Are Wills Important for Same Sex Couples?

25 May 2018

Research has suggested that most same sex couples in the UK are living together without being in a Civil Partnership or marriage (this is known as co-habiting). This means that a substantial number of same sex couples currently have very little, if any, legal recognition of their relationship.

If your relationship is not legally recognised in the form of either marriage or a Civil Partnership, then it’s important to make a Will if you want to ensure that your partner is entitled to inherit from your Estate in the event of your death.

Why Do So Many Same Sex Couples Cohabit?

In 2017, the Office for National Statistics (ONS)* recorded the numbers of same sex couples in the following three categories:

  • Same sex married couples - 34,000 
  • Civil Partnership couples - 55,000 
  • Same sex cohabiting couples - 101,000

As you can see, the number of same sex couples cohabiting far outweighs those either married or in a civil partnership.

This may be because, in the grand scheme of things, legal recognition for same sex relationships is still relatively new. Civil partnerships were introduced in England and Wales in 2005 to provide same sex couples with the ability to obtain legal recognition for their relationship when they were unable to get married. In 2014, same sex marriage was then made legal in England and Wales. 

This means that although same sex couples now have two options to formalise their relationship, before 2005 they did not have any options. As such, many continue to cohabit, meaning that cohabitation makes up the largest proportion of same sex family types by a significant margin.

Inheritance Laws for Cohabiting Couples

There’s a common misconception that a couple living together in the England & Wales will have their relationship recognised and protected by the law (often erroneously referred to as a ‘common law marriage’). Sadly this is not the case and many do not find this out until it’s too late. 

Research recently carried out by Direct Line Life Insurance found that over a third of couples who were living together (co-habiting) didn’t know what their rights were if their partner were to die. Many thought that they would automatically inherit their partner’s share of the house, but this is not always the case.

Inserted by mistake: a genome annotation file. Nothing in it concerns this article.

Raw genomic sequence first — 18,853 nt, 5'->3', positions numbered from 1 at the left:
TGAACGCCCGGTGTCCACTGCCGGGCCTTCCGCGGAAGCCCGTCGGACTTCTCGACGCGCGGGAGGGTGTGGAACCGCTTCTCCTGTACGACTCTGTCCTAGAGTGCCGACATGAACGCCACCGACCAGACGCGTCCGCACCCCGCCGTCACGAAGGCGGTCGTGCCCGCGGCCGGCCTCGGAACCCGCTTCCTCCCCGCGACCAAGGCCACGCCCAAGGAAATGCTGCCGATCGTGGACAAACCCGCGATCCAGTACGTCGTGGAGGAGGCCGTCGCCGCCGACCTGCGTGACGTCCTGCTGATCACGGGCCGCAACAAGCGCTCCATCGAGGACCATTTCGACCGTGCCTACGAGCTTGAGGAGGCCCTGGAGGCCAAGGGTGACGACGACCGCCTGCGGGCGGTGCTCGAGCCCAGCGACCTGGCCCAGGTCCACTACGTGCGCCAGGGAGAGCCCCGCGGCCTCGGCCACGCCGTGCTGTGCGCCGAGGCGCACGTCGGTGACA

If you die without a Will in place, then everything you own will be dealt with in line with the law. Inheritance laws, called the Rules of Intestacy, determine who automatically inherits what from you, regardless of whether this is or isn’t what you would have wanted.

The Rules of Intestacy place your relatives in order of priority and your Estate would be distributed amongst them accordingly. If you are cohabiting with your partner but you are not married or in a Civil Partnership then your partner will not be acknowledged under these rules, regardless of how long you’ve been together. This could mean that your partner is left with nothing.

Provide for Your Partner by Making a Will

The best way to ensure that your partner is provided for after you’ve gone is to make a Will. In your Will, you can set out exactly how you want your Estate to be distributed amongst your loved ones. You can either name specific items or state specific sums of money that you would like to be passed to each Beneficiary or you can leave various percentages of your overall Estate. Or you can even combine the two.

If you choose to have your Will drafted by Co-op Legal Services then our Will Writers can discuss your options, make arrangements for every eventuality and provide you with a robust Will that’s tailored to your needs.

* Source: The Office for National Statistics (ONS).

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